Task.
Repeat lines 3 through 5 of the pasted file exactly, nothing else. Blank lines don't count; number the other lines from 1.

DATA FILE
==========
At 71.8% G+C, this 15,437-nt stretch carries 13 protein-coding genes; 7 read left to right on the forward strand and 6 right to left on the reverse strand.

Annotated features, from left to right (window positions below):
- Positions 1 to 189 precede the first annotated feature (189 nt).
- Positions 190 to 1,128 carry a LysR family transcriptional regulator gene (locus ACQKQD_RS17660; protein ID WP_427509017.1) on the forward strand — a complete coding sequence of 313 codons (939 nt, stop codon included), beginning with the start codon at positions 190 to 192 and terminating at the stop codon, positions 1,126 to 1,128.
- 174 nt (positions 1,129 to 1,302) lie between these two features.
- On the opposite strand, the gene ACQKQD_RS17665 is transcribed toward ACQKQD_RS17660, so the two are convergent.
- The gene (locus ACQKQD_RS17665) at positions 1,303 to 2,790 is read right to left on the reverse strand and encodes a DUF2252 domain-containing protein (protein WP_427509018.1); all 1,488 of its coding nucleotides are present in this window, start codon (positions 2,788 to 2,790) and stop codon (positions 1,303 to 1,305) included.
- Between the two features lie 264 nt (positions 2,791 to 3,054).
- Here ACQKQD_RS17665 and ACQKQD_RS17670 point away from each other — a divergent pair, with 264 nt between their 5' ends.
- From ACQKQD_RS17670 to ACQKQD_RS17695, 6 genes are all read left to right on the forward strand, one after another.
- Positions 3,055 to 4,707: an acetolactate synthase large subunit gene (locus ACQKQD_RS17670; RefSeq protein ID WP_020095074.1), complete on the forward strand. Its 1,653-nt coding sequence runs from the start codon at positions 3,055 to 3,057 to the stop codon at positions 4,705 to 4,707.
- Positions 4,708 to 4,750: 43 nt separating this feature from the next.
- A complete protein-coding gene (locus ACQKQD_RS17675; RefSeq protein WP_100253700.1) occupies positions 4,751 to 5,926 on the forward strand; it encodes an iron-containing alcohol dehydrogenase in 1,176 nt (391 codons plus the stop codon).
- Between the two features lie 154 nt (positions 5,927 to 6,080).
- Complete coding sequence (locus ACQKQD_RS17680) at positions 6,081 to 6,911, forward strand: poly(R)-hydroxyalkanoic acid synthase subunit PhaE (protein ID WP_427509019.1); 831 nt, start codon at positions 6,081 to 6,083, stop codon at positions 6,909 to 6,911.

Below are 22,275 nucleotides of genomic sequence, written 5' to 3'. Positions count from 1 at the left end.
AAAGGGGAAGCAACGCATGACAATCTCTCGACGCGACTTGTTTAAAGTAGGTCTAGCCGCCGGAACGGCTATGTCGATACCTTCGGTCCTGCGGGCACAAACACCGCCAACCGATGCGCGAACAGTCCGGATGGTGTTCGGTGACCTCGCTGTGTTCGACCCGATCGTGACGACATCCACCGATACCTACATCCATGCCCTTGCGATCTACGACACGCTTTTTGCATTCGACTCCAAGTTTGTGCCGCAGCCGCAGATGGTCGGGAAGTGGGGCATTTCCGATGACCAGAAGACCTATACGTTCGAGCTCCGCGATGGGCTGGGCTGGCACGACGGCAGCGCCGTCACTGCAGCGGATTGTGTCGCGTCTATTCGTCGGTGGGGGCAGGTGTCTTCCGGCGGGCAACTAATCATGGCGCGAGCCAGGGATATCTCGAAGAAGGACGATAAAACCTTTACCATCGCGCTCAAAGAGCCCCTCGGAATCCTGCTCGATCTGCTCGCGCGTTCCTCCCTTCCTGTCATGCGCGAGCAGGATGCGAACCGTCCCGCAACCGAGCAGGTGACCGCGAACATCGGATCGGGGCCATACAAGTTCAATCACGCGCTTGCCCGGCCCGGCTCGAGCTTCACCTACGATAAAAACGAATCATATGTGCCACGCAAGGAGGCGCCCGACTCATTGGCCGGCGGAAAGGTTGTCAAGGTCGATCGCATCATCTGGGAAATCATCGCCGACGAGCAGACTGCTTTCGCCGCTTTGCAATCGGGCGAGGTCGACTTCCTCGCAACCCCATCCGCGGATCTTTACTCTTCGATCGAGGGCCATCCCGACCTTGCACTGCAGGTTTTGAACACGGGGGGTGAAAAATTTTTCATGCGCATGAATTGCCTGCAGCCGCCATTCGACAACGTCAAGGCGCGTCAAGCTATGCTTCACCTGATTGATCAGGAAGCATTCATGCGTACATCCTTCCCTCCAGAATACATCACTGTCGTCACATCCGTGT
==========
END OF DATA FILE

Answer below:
- Positions 1 to 189 precede the first annotated feature (189 nt).
- Positions 190 to 1,128 carry a LysR family transcriptional regulator gene (locus ACQKQD_RS17660; protein ID WP_427509017.1) on the forward strand — a complete coding sequence of 313 codons (939 nt, stop codon included), beginning with the start codon at positions 190 to 192 and terminating at the stop codon, positions 1,126 to 1,128.
- 174 nt (positions 1,129 to 1,302) lie between these two features.